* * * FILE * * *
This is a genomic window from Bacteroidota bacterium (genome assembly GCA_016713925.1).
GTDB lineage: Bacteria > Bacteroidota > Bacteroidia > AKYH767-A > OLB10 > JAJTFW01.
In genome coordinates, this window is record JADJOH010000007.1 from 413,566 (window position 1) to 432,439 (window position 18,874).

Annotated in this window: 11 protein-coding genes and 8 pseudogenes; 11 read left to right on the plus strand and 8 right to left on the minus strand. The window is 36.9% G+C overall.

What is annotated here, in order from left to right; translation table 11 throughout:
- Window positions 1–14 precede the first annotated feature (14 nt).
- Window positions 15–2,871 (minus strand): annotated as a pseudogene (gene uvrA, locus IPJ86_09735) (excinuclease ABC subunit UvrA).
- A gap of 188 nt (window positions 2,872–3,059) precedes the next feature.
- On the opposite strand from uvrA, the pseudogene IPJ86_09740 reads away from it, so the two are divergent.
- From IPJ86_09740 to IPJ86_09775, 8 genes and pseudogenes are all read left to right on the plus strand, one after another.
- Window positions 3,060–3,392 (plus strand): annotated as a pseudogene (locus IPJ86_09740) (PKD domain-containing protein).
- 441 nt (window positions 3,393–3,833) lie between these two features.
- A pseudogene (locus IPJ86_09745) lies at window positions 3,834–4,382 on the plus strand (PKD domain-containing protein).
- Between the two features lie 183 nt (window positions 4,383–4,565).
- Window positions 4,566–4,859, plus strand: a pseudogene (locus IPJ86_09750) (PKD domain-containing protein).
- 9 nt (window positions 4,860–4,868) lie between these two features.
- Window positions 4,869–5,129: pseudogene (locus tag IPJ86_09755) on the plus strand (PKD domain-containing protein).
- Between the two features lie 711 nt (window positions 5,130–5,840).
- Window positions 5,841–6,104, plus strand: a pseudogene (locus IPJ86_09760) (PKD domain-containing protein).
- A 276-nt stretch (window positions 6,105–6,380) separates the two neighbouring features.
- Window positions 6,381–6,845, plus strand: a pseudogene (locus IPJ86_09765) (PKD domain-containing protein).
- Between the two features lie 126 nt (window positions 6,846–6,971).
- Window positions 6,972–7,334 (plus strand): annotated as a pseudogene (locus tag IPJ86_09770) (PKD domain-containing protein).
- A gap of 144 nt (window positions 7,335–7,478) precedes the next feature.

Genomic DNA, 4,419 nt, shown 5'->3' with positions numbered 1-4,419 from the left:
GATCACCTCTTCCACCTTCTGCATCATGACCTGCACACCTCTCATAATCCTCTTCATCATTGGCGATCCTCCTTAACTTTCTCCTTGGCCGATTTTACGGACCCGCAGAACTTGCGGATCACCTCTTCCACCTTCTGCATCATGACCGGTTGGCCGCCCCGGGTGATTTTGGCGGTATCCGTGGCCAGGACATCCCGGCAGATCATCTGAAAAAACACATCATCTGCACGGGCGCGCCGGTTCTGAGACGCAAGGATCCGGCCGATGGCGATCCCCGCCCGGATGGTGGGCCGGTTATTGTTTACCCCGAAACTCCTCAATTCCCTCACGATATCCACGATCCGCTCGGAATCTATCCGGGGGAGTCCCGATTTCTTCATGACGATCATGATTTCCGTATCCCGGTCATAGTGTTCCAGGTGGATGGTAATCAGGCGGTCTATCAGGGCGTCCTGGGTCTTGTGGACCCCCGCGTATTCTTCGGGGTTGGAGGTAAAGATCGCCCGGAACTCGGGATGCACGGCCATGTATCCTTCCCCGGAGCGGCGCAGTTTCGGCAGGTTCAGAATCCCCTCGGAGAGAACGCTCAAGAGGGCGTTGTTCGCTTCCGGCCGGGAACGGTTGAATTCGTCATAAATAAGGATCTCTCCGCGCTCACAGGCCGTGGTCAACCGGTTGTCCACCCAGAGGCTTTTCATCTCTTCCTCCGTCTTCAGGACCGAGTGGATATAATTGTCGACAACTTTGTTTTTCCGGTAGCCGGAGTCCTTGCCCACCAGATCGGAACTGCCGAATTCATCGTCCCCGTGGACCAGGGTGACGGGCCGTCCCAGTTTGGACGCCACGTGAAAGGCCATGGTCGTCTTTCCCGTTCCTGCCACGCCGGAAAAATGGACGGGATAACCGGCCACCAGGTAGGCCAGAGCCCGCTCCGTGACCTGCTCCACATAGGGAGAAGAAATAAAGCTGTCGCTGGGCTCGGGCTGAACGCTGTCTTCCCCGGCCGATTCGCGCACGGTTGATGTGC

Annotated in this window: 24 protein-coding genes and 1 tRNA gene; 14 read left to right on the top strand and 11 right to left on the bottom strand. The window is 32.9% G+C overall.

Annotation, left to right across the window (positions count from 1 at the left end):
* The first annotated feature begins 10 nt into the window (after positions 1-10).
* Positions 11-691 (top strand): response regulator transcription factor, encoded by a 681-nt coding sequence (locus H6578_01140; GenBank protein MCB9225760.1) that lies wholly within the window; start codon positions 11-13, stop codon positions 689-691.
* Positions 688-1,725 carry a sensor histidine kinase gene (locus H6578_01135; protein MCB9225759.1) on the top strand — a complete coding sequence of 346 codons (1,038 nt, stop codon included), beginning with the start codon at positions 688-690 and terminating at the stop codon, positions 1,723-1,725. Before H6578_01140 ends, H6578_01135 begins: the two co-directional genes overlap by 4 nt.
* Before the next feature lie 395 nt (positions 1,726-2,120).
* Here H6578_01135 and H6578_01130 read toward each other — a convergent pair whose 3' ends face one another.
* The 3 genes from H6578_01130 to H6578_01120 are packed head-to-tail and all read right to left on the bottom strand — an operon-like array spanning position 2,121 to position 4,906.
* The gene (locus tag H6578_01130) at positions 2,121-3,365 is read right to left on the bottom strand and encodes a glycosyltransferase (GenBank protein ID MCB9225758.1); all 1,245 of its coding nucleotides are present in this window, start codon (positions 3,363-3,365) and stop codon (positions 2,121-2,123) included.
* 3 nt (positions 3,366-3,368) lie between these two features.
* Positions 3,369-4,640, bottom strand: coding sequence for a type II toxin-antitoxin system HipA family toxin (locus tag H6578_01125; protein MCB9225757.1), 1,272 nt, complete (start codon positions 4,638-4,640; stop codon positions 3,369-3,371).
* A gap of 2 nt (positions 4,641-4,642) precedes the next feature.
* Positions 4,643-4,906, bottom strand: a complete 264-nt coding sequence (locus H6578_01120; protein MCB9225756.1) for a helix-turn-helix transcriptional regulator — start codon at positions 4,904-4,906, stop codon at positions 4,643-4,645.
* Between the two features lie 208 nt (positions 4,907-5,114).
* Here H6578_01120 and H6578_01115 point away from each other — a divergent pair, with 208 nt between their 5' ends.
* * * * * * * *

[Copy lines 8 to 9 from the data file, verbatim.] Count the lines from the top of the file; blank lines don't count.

- A gap of 188 nt (window positions 2,872–3,059) precedes the next feature.
- On the opposite strand from uvrA, the pseudogene IPJ86_09740 reads away from it, so the two are divergent.